In addition to the seeds themselves, sesame oil also comes in two major varieties. Light sesame oil is pressed from untoasted seeds, while dark sesame oil is pressed from roasted seeds. Predictably, dark sesame oil has a stronger flavor, but it can overpower a dish with its intense nutty aroma. You may stir-fry in light sesame oil; dark sesame oil is more suited for making sauces.
Sweet Sweet Sesame
Black sesame plays a big part in Chinese desserts. One particular dessert that gives you a full frontal sesame taste is Black Sesame Soup. Yes, soups aren't known to be sweet, but the Cantonese tradition of tong sui (literally "sweet water") is one such sweet soup, and it simply works. Much like a hot chocolate on a winter evening, a hot bowl of black sesame tong sui warms the tummyh and soothes the soul. It is a comfort food of the highest order, and the sweet gritty texture of sesame paste plays no small role in that joy.
It is worth mentioning that sesame paste differs from tahini, a sesame condiment widely used in Middle Eastern and Greek cuisines. Tahini is made from hulled sesame seeds, whereas sesame paste as found in Asian cuisine uses whole seeds that are roasted prior to being ground. While tahini sits outside the scope of Asian Food Grocer, I can say it is plenty tasty on a gyro or as part of a creamy hummus. Goes to show that the appeal of sesame is universal, or global at least.
Now You're Cooking with The Power of Sesame
So you've got your sesame seeds, sesame oil, and sesame paste: the full complement of sesame goods. Now to start cooking with this new entrant to your cupboard. Start off easy simply by incorporating sesame seeds as a garnish. Think anytime you would add crushed peanuts or bread crumbs to a dish, and substitute it with sesame seeds. Just like that you've added a toasty and crunchy element.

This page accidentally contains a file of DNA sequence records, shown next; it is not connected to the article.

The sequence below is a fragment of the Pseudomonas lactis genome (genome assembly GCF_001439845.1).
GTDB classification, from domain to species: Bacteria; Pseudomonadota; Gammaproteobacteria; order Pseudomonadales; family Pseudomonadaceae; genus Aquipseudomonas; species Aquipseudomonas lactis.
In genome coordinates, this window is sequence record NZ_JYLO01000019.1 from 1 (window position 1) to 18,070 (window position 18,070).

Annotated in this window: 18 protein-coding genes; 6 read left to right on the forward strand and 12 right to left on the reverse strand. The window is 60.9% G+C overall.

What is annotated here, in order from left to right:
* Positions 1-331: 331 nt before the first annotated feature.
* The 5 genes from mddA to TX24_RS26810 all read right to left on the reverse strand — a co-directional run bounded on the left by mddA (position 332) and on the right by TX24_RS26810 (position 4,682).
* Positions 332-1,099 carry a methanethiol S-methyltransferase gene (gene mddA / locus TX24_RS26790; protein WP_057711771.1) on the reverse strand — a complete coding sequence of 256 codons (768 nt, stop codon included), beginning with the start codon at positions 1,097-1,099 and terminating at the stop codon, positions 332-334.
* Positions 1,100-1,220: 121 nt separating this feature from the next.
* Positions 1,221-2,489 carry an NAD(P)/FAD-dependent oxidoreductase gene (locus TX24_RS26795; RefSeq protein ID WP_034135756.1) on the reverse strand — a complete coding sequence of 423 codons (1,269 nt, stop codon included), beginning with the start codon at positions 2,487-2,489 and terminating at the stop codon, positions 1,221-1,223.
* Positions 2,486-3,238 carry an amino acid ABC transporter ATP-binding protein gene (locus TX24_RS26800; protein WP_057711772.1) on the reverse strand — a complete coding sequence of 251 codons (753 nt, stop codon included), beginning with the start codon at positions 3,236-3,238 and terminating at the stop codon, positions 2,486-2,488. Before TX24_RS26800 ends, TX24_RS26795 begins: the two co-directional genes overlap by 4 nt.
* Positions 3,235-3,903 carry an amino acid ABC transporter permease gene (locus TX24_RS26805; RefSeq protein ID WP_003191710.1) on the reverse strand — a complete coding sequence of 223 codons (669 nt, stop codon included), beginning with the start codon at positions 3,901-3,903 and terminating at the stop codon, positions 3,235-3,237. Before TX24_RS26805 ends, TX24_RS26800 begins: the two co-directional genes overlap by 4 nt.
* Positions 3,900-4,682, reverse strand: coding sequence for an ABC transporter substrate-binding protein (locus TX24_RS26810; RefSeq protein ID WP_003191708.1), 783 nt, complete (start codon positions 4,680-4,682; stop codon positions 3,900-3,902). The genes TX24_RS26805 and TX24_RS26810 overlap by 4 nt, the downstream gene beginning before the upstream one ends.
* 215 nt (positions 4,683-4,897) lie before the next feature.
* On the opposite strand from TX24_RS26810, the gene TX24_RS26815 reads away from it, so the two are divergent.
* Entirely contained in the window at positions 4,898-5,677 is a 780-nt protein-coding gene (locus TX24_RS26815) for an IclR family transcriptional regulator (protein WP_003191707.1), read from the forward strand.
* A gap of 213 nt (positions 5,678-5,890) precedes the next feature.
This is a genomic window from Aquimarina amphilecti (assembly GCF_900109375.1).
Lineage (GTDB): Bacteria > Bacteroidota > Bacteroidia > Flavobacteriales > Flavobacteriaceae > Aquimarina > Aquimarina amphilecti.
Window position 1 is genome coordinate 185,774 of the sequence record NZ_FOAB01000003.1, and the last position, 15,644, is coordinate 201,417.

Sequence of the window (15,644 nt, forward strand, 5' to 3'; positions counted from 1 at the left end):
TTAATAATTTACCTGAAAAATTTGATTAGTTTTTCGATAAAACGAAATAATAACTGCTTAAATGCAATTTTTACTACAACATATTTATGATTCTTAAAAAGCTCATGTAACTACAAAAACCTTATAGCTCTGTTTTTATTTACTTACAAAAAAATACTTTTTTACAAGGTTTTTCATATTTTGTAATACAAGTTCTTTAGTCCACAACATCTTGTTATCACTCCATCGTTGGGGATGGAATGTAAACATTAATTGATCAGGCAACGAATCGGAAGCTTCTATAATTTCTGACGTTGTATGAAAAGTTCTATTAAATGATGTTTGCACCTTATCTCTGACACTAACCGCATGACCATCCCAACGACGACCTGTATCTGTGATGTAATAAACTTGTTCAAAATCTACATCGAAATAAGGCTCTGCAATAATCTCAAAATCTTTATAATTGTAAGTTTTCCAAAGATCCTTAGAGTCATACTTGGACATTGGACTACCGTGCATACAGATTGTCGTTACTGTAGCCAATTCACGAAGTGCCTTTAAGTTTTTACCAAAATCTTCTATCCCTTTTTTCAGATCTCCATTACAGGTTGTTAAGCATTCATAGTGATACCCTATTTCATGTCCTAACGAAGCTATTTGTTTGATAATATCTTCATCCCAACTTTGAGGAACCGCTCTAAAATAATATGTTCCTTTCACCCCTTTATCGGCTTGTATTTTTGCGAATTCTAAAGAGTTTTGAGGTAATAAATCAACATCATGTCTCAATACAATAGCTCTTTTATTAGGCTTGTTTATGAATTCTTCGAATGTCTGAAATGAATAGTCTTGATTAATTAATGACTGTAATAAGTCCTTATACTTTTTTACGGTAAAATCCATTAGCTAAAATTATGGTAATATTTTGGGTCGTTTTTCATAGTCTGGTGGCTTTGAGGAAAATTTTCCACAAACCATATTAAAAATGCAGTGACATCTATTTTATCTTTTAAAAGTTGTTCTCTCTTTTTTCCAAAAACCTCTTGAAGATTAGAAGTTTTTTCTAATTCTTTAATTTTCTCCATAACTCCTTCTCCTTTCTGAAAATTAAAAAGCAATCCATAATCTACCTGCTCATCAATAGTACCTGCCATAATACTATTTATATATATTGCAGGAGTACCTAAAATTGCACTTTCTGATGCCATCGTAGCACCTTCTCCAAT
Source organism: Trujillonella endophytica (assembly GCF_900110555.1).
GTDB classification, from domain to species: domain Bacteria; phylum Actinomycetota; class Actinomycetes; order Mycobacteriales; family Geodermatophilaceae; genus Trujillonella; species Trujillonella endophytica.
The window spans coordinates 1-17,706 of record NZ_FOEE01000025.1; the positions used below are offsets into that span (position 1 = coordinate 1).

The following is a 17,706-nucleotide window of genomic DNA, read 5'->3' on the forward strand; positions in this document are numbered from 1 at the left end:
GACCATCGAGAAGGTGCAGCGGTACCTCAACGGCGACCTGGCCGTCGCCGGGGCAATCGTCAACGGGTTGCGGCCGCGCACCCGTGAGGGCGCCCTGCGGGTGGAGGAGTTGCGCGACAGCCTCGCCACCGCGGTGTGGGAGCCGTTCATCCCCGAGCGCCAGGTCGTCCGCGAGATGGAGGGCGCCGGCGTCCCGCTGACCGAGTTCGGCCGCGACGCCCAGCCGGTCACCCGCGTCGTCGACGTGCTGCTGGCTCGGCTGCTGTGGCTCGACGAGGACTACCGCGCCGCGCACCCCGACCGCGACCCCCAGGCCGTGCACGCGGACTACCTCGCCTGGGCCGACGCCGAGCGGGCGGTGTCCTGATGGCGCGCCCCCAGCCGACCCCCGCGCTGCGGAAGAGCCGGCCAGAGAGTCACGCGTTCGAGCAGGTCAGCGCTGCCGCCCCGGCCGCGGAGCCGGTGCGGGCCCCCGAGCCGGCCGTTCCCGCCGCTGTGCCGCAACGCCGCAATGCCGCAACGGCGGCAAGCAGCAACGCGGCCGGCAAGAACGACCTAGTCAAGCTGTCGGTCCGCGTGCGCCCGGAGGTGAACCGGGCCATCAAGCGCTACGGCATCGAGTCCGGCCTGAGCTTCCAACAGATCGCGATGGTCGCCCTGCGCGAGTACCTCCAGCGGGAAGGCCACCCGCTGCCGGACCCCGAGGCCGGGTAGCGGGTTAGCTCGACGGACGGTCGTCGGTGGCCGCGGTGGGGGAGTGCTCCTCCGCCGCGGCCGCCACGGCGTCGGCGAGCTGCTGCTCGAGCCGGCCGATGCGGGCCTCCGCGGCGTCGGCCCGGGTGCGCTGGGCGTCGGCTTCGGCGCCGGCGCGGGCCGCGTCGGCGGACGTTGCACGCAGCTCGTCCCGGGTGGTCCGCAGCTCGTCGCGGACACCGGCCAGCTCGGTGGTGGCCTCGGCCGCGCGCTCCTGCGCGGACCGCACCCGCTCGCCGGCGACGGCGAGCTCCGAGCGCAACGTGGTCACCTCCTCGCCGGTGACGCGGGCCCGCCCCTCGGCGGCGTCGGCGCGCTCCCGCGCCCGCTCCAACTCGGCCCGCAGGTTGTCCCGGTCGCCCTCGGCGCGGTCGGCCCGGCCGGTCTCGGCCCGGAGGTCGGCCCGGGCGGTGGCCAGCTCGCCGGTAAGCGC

If you have untoasted sesame seeds, you can quickly toast them for a stronger flavor by putting them in a skillet over medium heat for 3-5 minutes. No need to grease the skillet. Once toasted, it gains a new level of flavor that bursts out when you bite into a seed.
Next, begin to incorporate sesame as the main flavor component of your dish. This is most easily accomplished through the use of sesame paste and sesame oil. Sesame paste is useful when making thick sauces. By combining chili and soy sauce into sesame paste, you have a savory sauce that will work wonders as a marinade or grill sauce. Similarly, sesame oil is great as the base for a vinaigrette or salad dressing. Simply replace the olive oil in most recipes and you'll end up with a stronger flavored dressing. For more ideas on how to use sesame in your cooking, take a look at all these recipes in our recipe section.
We hope that by reading this article, you have learned about some of the benefits and applications of using sesame seeds or sesame oil in your cooking. It is a highly versatile ingredient that deserves to get out of its relative obscurity. There was a reason why "Open Sesame" was the password to a treasure trove in Ali Baba and the Forty Thieve. Indeed, sesame holds the key to a world of flavor.